Don’t Let Mold Be A Smudge On Your Closing

You’ve just negotiated the labyrinth that is the Residential Contract For Purchase and Sale (the “Standard Contract”), or the AS IS Residential Contract For Sale and Purchase (the “AS IS Contract”), and their various Addenda, Riders, and Disclosures.  Surely, somewhere in there are protections for Buyers against the hazards of mold and mold related issues.

For those not fully informed, mold and mold spores are an ever present fungus (or, fungi as the case may be), that are commonly found in household and workplace dust, particularly in Florida where high humidity (an almost perfect habitat for the growth of mold), is the rule rather than the exception. When mold spores exist in large enough quantities, they can present health hazards to humans, potentially causing respiratory problems and allergic reactions, or other ailments. So, it’s good advice indeed for Agents to recommend that Buyers test for mold as part of their due diligence.

Many real estate professionals presume (wrongfully so), that testing for mold falls within the auspices of the Property Inspection clauses of the Standard Contract and/or the AS IS Contract. Those clauses are generally found in Paragraph 12.  However, a close reading of those clauses reveals that there are no real protections afforded Buyers in the event the presence of mold is discovered or detected.

In fact, the only place in either contract that any mention of mold is made, can be found in Paragraph 10(c):

MOLD: Mold is naturally occurring and may cause health risks or damage to property. If Buyer is concerned or desires additional information regarding mold, Buyer should contact an appropriate professional.

Thanks for the tip; but what does one do with it?

Contacting an “appropriate professional” is certainly the first step if there are concerns; however, what does a Buyer do if mold is actually discovered?  If an inspection determines that mold is present, neither contract allows a Buyer to coerce or otherwise force a Seller to remedy the adverse condition. Furthermore, the Buyer is not permitted the option of terminating the contract due to the presence of mold.  There might be some saving grace if the contract is an AS IS Contract, and the mold discovery is made prior to the expiration of the Inspection Period (the AS IS Contract allows the Buyer to terminate the contract for any reason or no reason), provided the contract termination is timely made.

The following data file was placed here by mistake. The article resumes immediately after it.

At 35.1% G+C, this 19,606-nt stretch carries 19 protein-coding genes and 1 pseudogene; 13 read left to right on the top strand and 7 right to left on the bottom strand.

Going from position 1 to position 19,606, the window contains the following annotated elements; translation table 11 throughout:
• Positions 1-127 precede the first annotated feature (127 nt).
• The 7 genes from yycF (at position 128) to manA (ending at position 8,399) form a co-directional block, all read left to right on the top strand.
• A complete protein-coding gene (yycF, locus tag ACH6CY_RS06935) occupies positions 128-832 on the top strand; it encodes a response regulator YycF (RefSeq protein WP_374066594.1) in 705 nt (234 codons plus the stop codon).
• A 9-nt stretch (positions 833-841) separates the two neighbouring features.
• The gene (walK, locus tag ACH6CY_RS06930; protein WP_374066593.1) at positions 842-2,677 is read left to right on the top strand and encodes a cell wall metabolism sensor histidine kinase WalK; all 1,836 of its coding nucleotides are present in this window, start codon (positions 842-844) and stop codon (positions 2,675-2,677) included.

The good news is that potential mold challenges are easily remedied with use of the Mold Inspection Addendum (Form CRSP-15). Curiously, in our experience, we see very few contracts being prepared utilizing the CRSP-15 Mold Inspection Addendum. It is very simple and provides Buyers with the protections they need:

Mold Inspection: Buyer may, at Buyer’s expense, have a home inspector, licensed contractor, or other licensed professional (if required by law) conduct an inspection of the Property for the presence of mold within ___ days (20 days if left blank) after Effective Date (“Mold Inspection Period”), Buyer will repair all damage to the Property resulting from the inspection and restore the Property to its pre-inspection condition; this obligation will survive termination of this Contract.

Cancellation: If the inspection reveals the presence of mold that requires professional remediation to remove at a cost that exceeds $ _____ ($500 if left blank), Buyer may cancel this Contract by delivering written notice to Seller within 3 days after expiration of the Mold Inspection Period; and Buyer’s deposit(s) will be refunded. If Buyer fails to timely conduct the inspection or fails to timely deliver notice of Buyer’s cancellation, this contingency will be waived; and Buyer will continue with this Contract.

Use of the CRSP-15 Mold Inspection Addendum is highly recommended for ALL transactions. Inasmuch as we are dealing in Florida properties, there really is no situation in which the Addendum should not be used . . . ever.  It’s almost as important as breathing (pun intended). While a reasonable explanation for why these brief clauses have not found their way into the body of the two contracts is beyond the scope of this blog, the solution is nevertheless readily available. Do yourself, and your Buyers, a big favor: use the CRSP-15 Mold Inspection Addendum! “An ounce of prevention is worth a pound of cure.”

The attorneys at Berlin Patten Ebling are familiar with mold, mold related issues, and the CRSP-15 Mold Inspection Addendum.  As always, should you have any questions regarding mold or mold related issues, we urge you to contact us or consult with your local real estate attorney.



Berlin Patten Ebling, PLLC

Article Authored by Mark Hanewich, Esq.

This communication is not intended to establish an attorney client relationship, and to the extent anything contained herein could be construed as legal advice or guidance, you are strongly encouraged to consult with your own attorney before relying upon any information contained herein.

All rights reserved. This copyrighted material may not be re-published without permission. Links are encouraged. 


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